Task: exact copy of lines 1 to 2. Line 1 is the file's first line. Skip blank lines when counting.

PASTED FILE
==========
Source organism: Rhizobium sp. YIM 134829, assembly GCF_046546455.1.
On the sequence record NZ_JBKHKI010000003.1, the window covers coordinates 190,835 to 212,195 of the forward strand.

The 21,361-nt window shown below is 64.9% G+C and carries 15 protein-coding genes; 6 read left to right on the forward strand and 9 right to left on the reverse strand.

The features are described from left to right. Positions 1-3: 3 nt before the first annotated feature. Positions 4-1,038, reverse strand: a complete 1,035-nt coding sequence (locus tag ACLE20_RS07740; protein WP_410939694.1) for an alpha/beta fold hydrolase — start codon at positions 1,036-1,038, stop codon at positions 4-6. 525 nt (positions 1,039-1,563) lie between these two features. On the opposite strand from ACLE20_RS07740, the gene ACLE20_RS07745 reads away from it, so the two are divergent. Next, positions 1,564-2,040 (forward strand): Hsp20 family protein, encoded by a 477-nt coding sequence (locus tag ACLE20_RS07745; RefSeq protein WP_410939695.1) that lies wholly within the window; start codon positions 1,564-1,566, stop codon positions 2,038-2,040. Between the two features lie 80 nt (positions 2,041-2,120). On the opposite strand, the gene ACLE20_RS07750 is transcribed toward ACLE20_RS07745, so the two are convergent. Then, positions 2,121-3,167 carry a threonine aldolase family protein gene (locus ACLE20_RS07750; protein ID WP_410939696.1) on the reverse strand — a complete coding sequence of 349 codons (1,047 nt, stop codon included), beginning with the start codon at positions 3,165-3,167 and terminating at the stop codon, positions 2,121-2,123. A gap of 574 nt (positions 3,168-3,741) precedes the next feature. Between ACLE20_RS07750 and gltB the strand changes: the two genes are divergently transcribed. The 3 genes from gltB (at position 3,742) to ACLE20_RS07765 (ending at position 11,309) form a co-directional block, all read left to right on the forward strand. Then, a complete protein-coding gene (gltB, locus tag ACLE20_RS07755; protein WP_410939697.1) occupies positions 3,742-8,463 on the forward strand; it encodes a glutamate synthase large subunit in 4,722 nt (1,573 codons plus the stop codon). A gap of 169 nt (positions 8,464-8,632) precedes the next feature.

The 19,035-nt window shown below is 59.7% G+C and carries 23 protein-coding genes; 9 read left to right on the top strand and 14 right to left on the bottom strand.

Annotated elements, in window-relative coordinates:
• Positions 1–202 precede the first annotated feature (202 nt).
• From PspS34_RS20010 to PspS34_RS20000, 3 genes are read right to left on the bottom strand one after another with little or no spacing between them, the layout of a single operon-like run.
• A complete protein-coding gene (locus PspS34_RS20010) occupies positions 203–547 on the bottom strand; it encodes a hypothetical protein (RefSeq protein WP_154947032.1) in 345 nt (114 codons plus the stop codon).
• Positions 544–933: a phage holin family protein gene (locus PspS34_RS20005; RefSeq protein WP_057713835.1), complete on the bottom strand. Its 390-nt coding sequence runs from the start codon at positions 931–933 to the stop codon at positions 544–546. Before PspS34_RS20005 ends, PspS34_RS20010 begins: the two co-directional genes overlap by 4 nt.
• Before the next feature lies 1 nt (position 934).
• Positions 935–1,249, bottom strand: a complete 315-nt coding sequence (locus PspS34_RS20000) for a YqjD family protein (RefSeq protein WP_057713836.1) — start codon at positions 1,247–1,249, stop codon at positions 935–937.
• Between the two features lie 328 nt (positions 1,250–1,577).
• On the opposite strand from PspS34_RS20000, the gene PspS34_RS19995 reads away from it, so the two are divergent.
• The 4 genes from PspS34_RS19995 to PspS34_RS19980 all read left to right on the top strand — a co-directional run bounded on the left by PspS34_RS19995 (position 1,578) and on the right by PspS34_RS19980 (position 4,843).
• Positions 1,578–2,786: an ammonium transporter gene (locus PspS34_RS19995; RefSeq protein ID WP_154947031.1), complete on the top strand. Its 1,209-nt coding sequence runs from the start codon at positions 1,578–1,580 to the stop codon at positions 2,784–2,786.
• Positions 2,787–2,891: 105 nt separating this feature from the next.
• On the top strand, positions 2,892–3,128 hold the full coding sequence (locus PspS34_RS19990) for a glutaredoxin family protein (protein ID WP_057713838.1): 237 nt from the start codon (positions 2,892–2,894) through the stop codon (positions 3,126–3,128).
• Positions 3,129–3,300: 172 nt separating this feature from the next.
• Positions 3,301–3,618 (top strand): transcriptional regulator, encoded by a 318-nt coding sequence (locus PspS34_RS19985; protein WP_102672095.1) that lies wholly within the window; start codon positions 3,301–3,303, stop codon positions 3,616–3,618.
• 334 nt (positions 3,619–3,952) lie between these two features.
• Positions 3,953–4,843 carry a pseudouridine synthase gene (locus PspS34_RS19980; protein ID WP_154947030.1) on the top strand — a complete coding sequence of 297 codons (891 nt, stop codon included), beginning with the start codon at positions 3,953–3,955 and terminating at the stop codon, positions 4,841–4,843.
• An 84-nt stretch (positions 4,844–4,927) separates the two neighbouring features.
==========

Source organism: Rhizobium sp. YIM 134829, assembly GCF_046546455.1.
On the sequence record NZ_JBKHKI010000003.1, the window covers coordinates 190,835 to 212,195 of the forward strand.